“When I wrote the play, I never dreamed it would get this far…when I wonder how all this happened…I can come up with only one answer. I wrote what I knew to be the truth and people have recognized it as such.”
Our present pop culture is so disastrously mired in a simpleton’s saturation of youth-oriented crude comedies and fast-paced/effects-laden crass commercialism I had quite forgotten how refreshingly original and utterly charming Bruce Beresford’s Driving Miss Daisy (1989) is and has, in fact, remained in the intervening decades; a handsomely mounted and perennial poignant charmer. Oh, decidedly, much more than that. For here is one of the most frankly intelligent movies from the 1980s – a decade oft criticized for its whack-tacular claptrap of pre-processed gunk mass marketed as ‘art’. Having lived through the 1980s – a decade I continue to revere – I will simply preface the bulk of my praise in this review by stating ‘you just had to be there!’ No retrospective will suffice. It was a grand time to be young and alive and to feel both young and alive, even if you were 72 – the same age of this film’s protagonist, Miss Daisy Werthan (Jessica Tandy).
Driving Miss Daisy rectifies Hollywood’s long-standing aversion to explore, much less celebrate, the richness and rewards that only time can bring to life. If the elderly are represented at all in movies today they are portrayed as bitterly reclusive, angry or careworn hermits, exiled from and by the world at large or laughably viewed as doddering old fools, attempting to turn back the yellowed pages in their own youth with some thoroughly misguided behaviors and mannerisms that make them seem even more piteously pathetic in their agedness and life experiences. Indeed, when Richard and Lily Zanuck began shopping Driving Miss Daisy around town they quickly discovered the bias of this youth-centric film cultural. As Zanuck would later recount, “Everybody would say, ‘we know you’re going to make a good picture – but nobody is going to want to see it!’” It is one of life’s ironies the inevitability of one’s golden years is never discussed – just one of the truths readily avowed in Alfred Uhry’s off-Broadway play. The other great revelation of the stage play and movie deals with the ‘separate but equal’ segregation in the south; Uhry, drawing from his own upbringing to create parallels in the prejudices faced by blacks and Jews.
The reticence in Hollywood to produce Driving Miss Daisy may also have had something to do with adapting its clever stagecraft to the big screen. As is often the case, what works theatrically readily proves problematic once a show is ‘opened up’ for the more expansive demands of a motion picture. If anything, the overwhelming consensus, that no one would want to see a ‘kitchen melodrama’ about elderly people, made the Zanucks even more resolved to get the necessary funding. Paying for preliminary location scouting from their own savings, and, on nothing more than a blind promise from Warner Bros. to ‘probably’ write them a blank check, Zanuck hired Australian-born, Bruce Beresford to direct; also, the stage’s Morgan Freeman, who had expressed a fervent resolve to reprise his stage role as Miss Daisy’s devoted chauffeur, Hoke Colburn. In retrospect, the casting of Freeman proved the film’s first stroke of genius, further advanced when Zanuck also hired Uhry to rewrite his own material as a screenplay. Both men concurred that the age of the actress who played Daisy Werthan needed to be true to the character with minimal makeup trickery applied; a decision that effectively narrowed Zanuck’s search for viable actresses and brought Jessica Tandy on board.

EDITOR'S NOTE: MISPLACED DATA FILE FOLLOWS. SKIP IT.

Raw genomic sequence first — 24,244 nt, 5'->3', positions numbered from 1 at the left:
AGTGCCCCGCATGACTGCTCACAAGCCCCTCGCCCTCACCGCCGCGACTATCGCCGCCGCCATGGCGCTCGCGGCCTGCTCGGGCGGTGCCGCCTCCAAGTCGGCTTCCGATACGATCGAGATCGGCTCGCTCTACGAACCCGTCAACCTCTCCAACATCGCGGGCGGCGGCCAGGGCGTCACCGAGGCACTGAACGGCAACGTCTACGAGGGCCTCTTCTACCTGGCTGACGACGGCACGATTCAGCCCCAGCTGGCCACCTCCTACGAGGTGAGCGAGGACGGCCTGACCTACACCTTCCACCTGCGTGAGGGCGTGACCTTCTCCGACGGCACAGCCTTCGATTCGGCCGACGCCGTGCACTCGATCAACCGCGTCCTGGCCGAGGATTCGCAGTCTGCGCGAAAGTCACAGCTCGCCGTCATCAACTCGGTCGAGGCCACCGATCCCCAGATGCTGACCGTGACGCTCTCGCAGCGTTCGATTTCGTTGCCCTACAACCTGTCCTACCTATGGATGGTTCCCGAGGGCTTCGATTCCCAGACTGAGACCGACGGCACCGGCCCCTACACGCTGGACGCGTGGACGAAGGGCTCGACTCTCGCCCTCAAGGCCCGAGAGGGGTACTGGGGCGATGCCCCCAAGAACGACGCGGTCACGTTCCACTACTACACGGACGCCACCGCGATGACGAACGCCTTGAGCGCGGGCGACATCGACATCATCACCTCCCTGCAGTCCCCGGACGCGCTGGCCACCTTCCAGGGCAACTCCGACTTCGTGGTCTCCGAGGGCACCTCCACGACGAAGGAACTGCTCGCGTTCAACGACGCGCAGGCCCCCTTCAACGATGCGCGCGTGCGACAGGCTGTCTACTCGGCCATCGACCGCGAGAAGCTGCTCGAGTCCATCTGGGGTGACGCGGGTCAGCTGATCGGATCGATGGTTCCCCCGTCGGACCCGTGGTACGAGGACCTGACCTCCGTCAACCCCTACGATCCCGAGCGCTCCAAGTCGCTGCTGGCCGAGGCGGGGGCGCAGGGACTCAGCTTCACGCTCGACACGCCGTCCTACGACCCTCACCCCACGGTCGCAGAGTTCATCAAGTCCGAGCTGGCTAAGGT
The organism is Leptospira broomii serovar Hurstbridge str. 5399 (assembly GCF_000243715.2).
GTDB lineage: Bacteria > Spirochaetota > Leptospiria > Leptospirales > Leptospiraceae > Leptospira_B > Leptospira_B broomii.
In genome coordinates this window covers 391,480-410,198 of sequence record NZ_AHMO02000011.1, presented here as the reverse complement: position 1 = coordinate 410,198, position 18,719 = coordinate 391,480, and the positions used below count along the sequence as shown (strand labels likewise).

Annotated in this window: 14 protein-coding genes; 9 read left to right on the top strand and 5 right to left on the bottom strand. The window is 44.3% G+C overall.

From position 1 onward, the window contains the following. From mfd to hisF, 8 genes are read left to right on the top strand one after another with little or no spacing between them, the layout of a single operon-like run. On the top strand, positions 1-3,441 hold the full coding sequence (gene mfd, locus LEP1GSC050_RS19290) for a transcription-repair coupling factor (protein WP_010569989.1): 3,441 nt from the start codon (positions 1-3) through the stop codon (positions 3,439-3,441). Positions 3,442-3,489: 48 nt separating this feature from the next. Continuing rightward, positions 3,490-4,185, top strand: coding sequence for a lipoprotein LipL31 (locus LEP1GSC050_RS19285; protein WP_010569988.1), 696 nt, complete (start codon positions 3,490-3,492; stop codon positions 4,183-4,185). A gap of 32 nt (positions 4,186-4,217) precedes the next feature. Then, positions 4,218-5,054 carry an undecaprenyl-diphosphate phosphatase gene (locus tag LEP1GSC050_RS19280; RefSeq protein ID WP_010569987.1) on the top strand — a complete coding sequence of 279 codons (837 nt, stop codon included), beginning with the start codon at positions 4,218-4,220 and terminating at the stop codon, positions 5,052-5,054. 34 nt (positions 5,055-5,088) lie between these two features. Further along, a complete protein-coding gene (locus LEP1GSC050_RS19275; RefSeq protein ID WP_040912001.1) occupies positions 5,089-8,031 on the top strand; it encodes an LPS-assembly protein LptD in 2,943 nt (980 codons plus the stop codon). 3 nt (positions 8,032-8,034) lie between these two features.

Driving Miss Daisy offers an unaffected and unapologetic snapshot of old age: not as ‘a condition’ to be quaintly pitied or casually set aside. Rather, the film’s verisimilitude is all about accepting the latter stages in life’s natural cycle; to appreciate and simply define them as truth – neither openly revered nor dramatically tragic, though laughter and pathos are cues applied to this mixture with a modicum of dignity. In Morgan Freeman and Jessica Tandy’s gifted hands, Driving Miss Daisy becomes a portrait of stubborn valor; also, the story of two individuals from diametrically disparate social backgrounds who, nevertheless, discover an unlikely common ground where they can learn to see the similarities in their convictions; the exquisite richness unfolding at the sunset in both their lives. The sheer joy in this exercise is its unmistakable nuggets of wisdom, each gradually unearthed in Alfred Uhry’s prose. Uhry had based Daisy Werthan on his grandmother; her chauffeur, on the family’s hired man, Will Coleman. And in Tandy and Freeman we are given the forever cherished strengths of an inimitable reality, untainted in its fidelity to the social mores of a particular period. Freeman came to the project well versed, having performed the part for nearly three years on stage. But Tandy was the movie’s fresh face; possessing an impeccable pedigree of theatrical experiences that had not always translated to film. Yet, in hindsight, Tandy’s stage training afforded Beresford an even rarer opportunity: to rehearse until he was satisfied with the form and content of Miss Daisy’s character.